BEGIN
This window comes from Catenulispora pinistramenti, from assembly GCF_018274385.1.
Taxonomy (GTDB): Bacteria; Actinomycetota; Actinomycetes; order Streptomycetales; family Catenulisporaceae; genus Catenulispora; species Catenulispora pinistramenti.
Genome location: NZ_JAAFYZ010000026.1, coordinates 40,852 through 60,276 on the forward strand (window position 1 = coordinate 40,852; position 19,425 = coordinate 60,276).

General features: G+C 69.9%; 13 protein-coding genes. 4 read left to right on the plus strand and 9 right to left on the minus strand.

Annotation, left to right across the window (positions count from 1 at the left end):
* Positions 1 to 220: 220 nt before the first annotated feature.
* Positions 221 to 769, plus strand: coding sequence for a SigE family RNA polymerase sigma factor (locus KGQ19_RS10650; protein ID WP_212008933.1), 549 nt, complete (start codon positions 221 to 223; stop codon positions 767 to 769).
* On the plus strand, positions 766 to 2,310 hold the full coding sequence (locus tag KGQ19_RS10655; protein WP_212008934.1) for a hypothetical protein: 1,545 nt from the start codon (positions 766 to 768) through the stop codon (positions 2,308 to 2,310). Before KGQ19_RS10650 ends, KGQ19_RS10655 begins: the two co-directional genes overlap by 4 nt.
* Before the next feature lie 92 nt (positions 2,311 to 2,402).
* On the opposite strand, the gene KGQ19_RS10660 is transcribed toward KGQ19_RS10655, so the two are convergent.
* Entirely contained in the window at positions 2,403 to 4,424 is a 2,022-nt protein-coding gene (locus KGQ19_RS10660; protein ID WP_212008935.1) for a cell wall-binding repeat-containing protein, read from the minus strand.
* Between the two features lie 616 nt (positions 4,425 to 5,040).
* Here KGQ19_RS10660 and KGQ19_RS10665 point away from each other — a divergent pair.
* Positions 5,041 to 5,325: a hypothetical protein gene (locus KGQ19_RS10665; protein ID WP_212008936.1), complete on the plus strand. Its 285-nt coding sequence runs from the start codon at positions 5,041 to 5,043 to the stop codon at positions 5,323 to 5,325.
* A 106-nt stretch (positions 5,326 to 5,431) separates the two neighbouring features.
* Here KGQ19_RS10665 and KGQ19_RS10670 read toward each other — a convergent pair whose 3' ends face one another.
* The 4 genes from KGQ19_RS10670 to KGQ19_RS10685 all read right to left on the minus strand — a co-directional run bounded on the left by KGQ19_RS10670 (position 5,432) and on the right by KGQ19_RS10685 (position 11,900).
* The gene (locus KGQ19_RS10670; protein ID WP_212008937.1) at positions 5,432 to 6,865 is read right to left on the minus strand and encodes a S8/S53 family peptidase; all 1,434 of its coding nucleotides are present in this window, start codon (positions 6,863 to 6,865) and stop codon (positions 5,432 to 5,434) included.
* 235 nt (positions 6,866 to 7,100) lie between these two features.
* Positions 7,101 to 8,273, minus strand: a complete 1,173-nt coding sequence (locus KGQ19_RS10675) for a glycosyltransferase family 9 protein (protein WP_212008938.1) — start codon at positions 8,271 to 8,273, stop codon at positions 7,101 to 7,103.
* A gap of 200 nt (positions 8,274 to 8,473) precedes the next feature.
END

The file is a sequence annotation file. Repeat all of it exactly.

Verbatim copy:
This window comes from Catenulispora pinistramenti, from assembly GCF_018274385.1.
Taxonomy (GTDB): Bacteria; Actinomycetota; Actinomycetes; order Streptomycetales; family Catenulisporaceae; genus Catenulispora; species Catenulispora pinistramenti.
Genome location: NZ_JAAFYZ010000026.1, coordinates 40,852 through 60,276 on the forward strand (window position 1 = coordinate 40,852; position 19,425 = coordinate 60,276).

General features: G+C 69.9%; 13 protein-coding genes. 4 read left to right on the plus strand and 9 right to left on the minus strand.

Annotation, left to right across the window (positions count from 1 at the left end):
* Positions 1 to 220: 220 nt before the first annotated feature.
* Positions 221 to 769, plus strand: coding sequence for a SigE family RNA polymerase sigma factor (locus KGQ19_RS10650; protein ID WP_212008933.1), 549 nt, complete (start codon positions 221 to 223; stop codon positions 767 to 769).
* On the plus strand, positions 766 to 2,310 hold the full coding sequence (locus tag KGQ19_RS10655; protein WP_212008934.1) for a hypothetical protein: 1,545 nt from the start codon (positions 766 to 768) through the stop codon (positions 2,308 to 2,310). Before KGQ19_RS10650 ends, KGQ19_RS10655 begins: the two co-directional genes overlap by 4 nt.
* Before the next feature lie 92 nt (positions 2,311 to 2,402).
* On the opposite strand, the gene KGQ19_RS10660 is transcribed toward KGQ19_RS10655, so the two are convergent.
* Entirely contained in the window at positions 2,403 to 4,424 is a 2,022-nt protein-coding gene (locus KGQ19_RS10660; protein ID WP_212008935.1) for a cell wall-binding repeat-containing protein, read from the minus strand.
* Between the two features lie 616 nt (positions 4,425 to 5,040).
* Here KGQ19_RS10660 and KGQ19_RS10665 point away from each other — a divergent pair.
* Positions 5,041 to 5,325: a hypothetical protein gene (locus KGQ19_RS10665; protein ID WP_212008936.1), complete on the plus strand. Its 285-nt coding sequence runs from the start codon at positions 5,041 to 5,043 to the stop codon at positions 5,323 to 5,325.
* A 106-nt stretch (positions 5,326 to 5,431) separates the two neighbouring features.
* Here KGQ19_RS10665 and KGQ19_RS10670 read toward each other — a convergent pair whose 3' ends face one another.
* The 4 genes from KGQ19_RS10670 to KGQ19_RS10685 all read right to left on the minus strand — a co-directional run bounded on the left by KGQ19_RS10670 (position 5,432) and on the right by KGQ19_RS10685 (position 11,900).
* The gene (locus KGQ19_RS10670; protein ID WP_212008937.1) at positions 5,432 to 6,865 is read right to left on the minus strand and encodes a S8/S53 family peptidase; all 1,434 of its coding nucleotides are present in this window, start codon (positions 6,863 to 6,865) and stop codon (positions 5,432 to 5,434) included.
* 235 nt (positions 6,866 to 7,100) lie between these two features.
* Positions 7,101 to 8,273, minus strand: a complete 1,173-nt coding sequence (locus KGQ19_RS10675) for a glycosyltransferase family 9 protein (protein WP_212008938.1) — start codon at positions 8,271 to 8,273, stop codon at positions 7,101 to 7,103.
* A gap of 200 nt (positions 8,274 to 8,473) precedes the next feature.